Swarms of flies infest homes as 'Saharan Bubble' heatwave creates perfect breeding conditions

THE Saharan bubble heatwave has sparked a huge FLY infestation – with the 33C scorcher bringing 'perfect' breeding conditions.

The critters have been found hiding in kettles, toilet bowls, and even cups of tea.

Fed-up families have even been forced to eat their dinners covered with giant NETS.

A 2,000-mile wide block of hot air is engulfing all of Europe, bringing high temperatures and storms right across the continent – but it will finally provide hot sunshine later this week.

The muggy conditions are perfect for flies to breed.

The problem is centralised in Avonmouth, Somerset, but people in nearby Shirehampton, Lawrence Weston and Hallen have also been affected.

FLIES FOUND IN CUPS OF TEA

Avonmouth resident Liesl Oliver said is is impossible to live a normal life with the flies swarming around.

She fumed: "You try and cook? They are there. Try and relax on an evening, they are landing on you constantly. Try and sleep? They are there.

"If I'm not working, my days off are cleaning, bleaching everything, don't know why I do this though because you could have the cleanest of houses and you're still affected by them.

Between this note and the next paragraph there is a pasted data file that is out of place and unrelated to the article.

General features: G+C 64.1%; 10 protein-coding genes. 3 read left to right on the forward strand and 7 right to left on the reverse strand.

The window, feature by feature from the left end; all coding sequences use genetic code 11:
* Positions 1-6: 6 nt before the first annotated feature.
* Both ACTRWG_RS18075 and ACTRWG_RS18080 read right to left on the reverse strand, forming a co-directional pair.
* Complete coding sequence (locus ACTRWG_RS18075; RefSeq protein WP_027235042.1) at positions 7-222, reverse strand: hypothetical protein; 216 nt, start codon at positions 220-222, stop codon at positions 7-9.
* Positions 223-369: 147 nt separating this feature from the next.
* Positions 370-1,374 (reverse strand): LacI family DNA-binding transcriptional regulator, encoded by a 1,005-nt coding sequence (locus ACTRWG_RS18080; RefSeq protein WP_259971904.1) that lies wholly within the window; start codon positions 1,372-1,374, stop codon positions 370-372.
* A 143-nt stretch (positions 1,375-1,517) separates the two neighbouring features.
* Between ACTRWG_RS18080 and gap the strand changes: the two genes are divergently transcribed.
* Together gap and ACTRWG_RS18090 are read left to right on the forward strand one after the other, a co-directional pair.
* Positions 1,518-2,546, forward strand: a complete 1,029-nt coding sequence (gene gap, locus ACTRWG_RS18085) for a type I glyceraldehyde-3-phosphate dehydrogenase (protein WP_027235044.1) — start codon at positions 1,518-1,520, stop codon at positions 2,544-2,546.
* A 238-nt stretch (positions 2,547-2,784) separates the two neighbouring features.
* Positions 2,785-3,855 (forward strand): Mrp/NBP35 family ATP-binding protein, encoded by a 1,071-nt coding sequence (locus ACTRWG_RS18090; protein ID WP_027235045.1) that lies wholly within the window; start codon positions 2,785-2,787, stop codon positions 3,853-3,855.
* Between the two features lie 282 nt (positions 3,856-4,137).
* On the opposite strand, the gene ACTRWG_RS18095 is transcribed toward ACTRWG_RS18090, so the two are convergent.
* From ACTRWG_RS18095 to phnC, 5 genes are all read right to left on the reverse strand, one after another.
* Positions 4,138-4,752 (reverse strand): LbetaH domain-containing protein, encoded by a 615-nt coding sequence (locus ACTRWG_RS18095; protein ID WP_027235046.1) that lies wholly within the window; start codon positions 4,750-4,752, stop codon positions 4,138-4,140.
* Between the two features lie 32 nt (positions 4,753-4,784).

"They make you feel dirty."

Heather Duncan blasted: "It's horrendous.

"As residents we cannot have our doors or windows open for fear of being invaded by the flies. Mealtimes are worse, trying to cook and serve food.

How to deal with flies

FLY infestations can ruin your day – here's our top tips for getting rid of them.

  • Hang fly paper
  • Leave out trays of vinegar and dish soap covered in plastic wrap
  • Buy a fly zapper
  • Buy basil plants – flies hate the smell
  • Hang bags of water outside
  • Buy a venus fly trap

"I have to keep the windows and doors shut in the warm weather to stop them coming in.

"I have to hang that ghastly fly paper in my house and it's an unbearable living situation."

Council officer Dylan Davies said: "We are aware of a number of complaints of flies and have been investigating potential sources and monitoring fly numbers year on year across the city.

"There is unlikely to be one particular source but these will include a combination of domestic and commercial waste and facilities where these are processed together with the natural habitat and the flies' ability to reproduce quickly in favourable conditions such as during warm and wet conditions."



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